EL.12.3.3 2006Analyze the ways in which irony, tone, mood, the author's style, and the "sound" of language achieve specific rhetorical (persuasive) or aesthetic (artistic) purposes or both.

In physics, this strategy is very helpful, especially with regard to physics in concert with other sciences and as physics interacts with the socio-political world. TPS is great in aiding students to understand the specific content of velocity, acceleration, force, momentum, charge, electricity, etc. As students come to understand the content of the science, they need to understand how the content of the science influences issues of the day. Some issues that come to mind are nuclear energy, global warming, alternative energy sources, fracking of oil sands, safety and durability of infrastructure (roads, bridges, airports, waterways and levies for flood control). The strategy is helpful because conversation (dialog) in the classroom is the same motif by which physicists testify before congress, which brings the science into dialog with issues of the day.

SC.P.1 2000 - Principles of Physics
Students recognize the nature and scope of physics, including its relationship to other sciences and its ability to describe the natural world. Students learn how physics describes the natural world, using quantities such as velocity, acceleration, force, energy, momentum, and charge. Through experimentation and analysis, students develop skills that enable them to understand the physical environment. They learn to make predictions about natural phenomena by using physical laws to calculate or estimate these quantities. Students learn that this description of nature can be applied to diverse phenomena at scales ranging from the subatomic to the structure of the universe and include every day events. Students learn how the ideas they study in physics can be used in concert with the ideas of the other sciences. They also learn how physics can help to promote new technologies. Students will be able to communicate what they have learned orally, mathematically, using diagrams, and in writing.

Assessing Learning with TPS
One great aspect of the strategy is that it provides many importunities for teachers to monitor students' learning. The teacher can look at the notes of students or simply listen to the paired discussions and the class discussions. Because the strategy can be used in many situations, if the teacher feels the need to assess the students' understanding of a text, they can quickly break students into groups to TPS. The possibilities for informal assessment are many. However, using TPS to formally assess students may be more difficult and it may stifle the whole process.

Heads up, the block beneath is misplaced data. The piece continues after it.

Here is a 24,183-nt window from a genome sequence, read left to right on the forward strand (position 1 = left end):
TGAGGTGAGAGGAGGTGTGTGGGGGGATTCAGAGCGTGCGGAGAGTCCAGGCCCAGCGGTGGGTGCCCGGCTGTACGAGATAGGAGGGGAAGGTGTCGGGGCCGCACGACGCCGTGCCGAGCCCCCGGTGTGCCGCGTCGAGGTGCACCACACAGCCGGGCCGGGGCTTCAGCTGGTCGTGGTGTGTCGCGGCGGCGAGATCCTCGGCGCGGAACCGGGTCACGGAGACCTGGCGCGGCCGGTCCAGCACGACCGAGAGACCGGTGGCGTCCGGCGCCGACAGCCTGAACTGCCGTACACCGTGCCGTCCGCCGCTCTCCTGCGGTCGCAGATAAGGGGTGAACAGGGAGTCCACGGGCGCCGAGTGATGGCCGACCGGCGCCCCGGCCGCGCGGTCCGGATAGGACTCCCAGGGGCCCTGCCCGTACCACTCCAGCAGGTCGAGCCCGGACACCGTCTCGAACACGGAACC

Students could also be given instruction about using TPS as a home self-assessing or learning strategy. The student could break down hir learning process to a think-aloud about the subject of study. The think-aloud would be recorded and then played back by the student. The auditory exercise can help students assess their own learning and comprehension of the text

Reflections, Adaptations, and Modifications
Other than having to keep the students on task, both S514 group members had positive and productive experiences with the TPS strategy.
Member 1's students were a fifth grade male and a seventh grade female, who are both good readers that have little trouble with many texts. The fifth grade student was actually very familiar with the strategy and claimed that they did it all the time in his class. The seventh grader did not know about the strategy. Because the seventh grater is doing a project on the Japanese internment camps in World War II, member 1 chose to use the preface of
Miné Okubo's Citizen 13660, which is a personal account of a person that lived through the internment camp experience.
Member 2 of the S-514 class taught a math lesson about translating English language into Math language. He used a chapter from Danica McKellar’s book, Math Doesn’t Suck, How to Survive Middle School Math without Losing Your Mind or Breaking a Nail. This is a chapter that is dedicated to developing the skill of translating math language into English language and vice versa. The importance of this lesson for middle grade students is that surviving word problems is essentially a process of being able to do this translation. Most of these students have successfully learned to manipulate numbers in basic patterns like addition, subtraction, multiplication, and division. But when it comes to word problems the skill needed is basically the ability to determine the process by which to manipulate the numbers related to the problem. That process is essentially a matter of being able to translate the English language of the problem into math language in order to set in place a process by which to manipulate the numbers.
Member #2 duplicated this chapter from Danica McKellar’s book and gave a copy of it to each of the three members of his class. The class consisted of twin boys in the 8th grade and their cousin, a female high school sophomore. The lesson was conducted by the group reading the chapter as a group and the teacher breaking the learning process for Think Pair Share sessions.

What Worked/Did Not Work
The process for member 1 and 2's class worked very well. Since member 1's student's are siblings and member 2's students are cousins and enjoy each other’s company, both teachers had to frequently monitor the student's on-task attention. This need was no doubt exacerbated by the class being held in a familiar setting away from a formal classroom atmosphere at an after hour time. Even though this was necessary, it did not detract significantly from their learning.